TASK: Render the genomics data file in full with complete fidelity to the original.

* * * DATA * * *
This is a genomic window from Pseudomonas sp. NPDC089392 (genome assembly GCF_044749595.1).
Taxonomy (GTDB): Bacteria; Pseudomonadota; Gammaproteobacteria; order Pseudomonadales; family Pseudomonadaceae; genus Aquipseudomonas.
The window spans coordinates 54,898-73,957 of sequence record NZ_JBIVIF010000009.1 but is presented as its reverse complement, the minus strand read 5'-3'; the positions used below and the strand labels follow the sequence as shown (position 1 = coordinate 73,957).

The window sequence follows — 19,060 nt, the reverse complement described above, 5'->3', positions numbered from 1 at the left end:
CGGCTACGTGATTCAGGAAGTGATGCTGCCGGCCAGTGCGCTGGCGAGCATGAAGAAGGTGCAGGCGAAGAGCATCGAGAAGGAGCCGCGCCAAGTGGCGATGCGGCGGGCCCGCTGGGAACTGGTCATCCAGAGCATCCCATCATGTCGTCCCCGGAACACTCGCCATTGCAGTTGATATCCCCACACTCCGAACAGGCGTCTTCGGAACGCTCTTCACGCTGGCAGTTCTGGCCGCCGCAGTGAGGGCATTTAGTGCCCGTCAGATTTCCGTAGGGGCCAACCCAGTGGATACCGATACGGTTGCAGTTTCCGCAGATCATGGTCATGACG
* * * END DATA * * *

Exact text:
This is a genomic window from Pseudomonas sp. NPDC089392 (genome assembly GCF_044749595.1).
Taxonomy (GTDB): Bacteria; Pseudomonadota; Gammaproteobacteria; order Pseudomonadales; family Pseudomonadaceae; genus Aquipseudomonas.
The window spans coordinates 54,898-73,957 of sequence record NZ_JBIVIF010000009.1 but is presented as its reverse complement, the minus strand read 5'-3'; the positions used below and the strand labels follow the sequence as shown (position 1 = coordinate 73,957).

The window sequence follows — 19,060 nt, the reverse complement described above, 5'->3', positions numbered from 1 at the left end:
CGGCTACGTGATTCAGGAAGTGATGCTGCCGGCCAGTGCGCTGGCGAGCATGAAGAAGGTGCAGGCGAAGAGCATCGAGAAGGAGCCGCGCCAAGTGGCGATGCGGCGGGCCCGCTGGGAACTGGTCATCCAGAGCATCCCATCATGTCGTCCCCGGAACACTCGCCATTGCAGTTGATATCCCCACACTCCGAACAGGCGTCTTCGGAACGCTCTTCACGCTGGCAGTTCTGGCCGCCGCAGTGAGGGCATTTAGTGCCCGTCAGATTTCCGTAGGGGCCAACCCAGTGGATACCGATACGGTTGCAGTTTCCGCAGATCATGGTCATGACG